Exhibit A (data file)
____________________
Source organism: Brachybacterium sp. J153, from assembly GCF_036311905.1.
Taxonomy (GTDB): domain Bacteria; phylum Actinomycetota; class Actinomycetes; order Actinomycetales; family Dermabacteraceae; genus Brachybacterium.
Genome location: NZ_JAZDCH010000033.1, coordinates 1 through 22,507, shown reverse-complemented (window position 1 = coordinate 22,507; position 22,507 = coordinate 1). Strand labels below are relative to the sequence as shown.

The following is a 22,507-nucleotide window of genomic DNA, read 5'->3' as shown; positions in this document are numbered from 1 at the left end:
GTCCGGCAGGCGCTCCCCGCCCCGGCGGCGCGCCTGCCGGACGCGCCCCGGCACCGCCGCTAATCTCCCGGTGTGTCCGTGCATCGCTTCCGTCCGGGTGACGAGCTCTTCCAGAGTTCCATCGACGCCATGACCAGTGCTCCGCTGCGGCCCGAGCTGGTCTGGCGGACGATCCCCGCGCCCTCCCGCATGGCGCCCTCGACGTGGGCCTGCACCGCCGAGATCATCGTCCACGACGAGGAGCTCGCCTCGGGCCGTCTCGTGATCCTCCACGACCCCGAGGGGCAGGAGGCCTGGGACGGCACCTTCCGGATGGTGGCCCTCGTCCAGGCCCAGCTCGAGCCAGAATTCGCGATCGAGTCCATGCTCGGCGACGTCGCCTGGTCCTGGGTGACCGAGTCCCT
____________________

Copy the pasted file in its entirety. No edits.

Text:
Source organism: Brachybacterium sp. J153, from assembly GCF_036311905.1.
Taxonomy (GTDB): domain Bacteria; phylum Actinomycetota; class Actinomycetes; order Actinomycetales; family Dermabacteraceae; genus Brachybacterium.
Genome location: NZ_JAZDCH010000033.1, coordinates 1 through 22,507, shown reverse-complemented (window position 1 = coordinate 22,507; position 22,507 = coordinate 1). Strand labels below are relative to the sequence as shown.

The following is a 22,507-nucleotide window of genomic DNA, read 5'->3' as shown; positions in this document are numbered from 1 at the left end:
GTCCGGCAGGCGCTCCCCGCCCCGGCGGCGCGCCTGCCGGACGCGCCCCGGCACCGCCGCTAATCTCCCGGTGTGTCCGTGCATCGCTTCCGTCCGGGTGACGAGCTCTTCCAGAGTTCCATCGACGCCATGACCAGTGCTCCGCTGCGGCCCGAGCTGGTCTGGCGGACGATCCCCGCGCCCTCCCGCATGGCGCCCTCGACGTGGGCCTGCACCGCCGAGATCATCGTCCACGACGAGGAGCTCGCCTCGGGCCGTCTCGTGATCCTCCACGACCCCGAGGGGCAGGAGGCCTGGGACGGCACCTTCCGGATGGTGGCCCTCGTCCAGGCCCAGCTCGAGCCAGAATTCGCGATCGAGTCCATGCTCGGCGACGTCGCCTGGTCCTGGGTGACCGAGTCCCT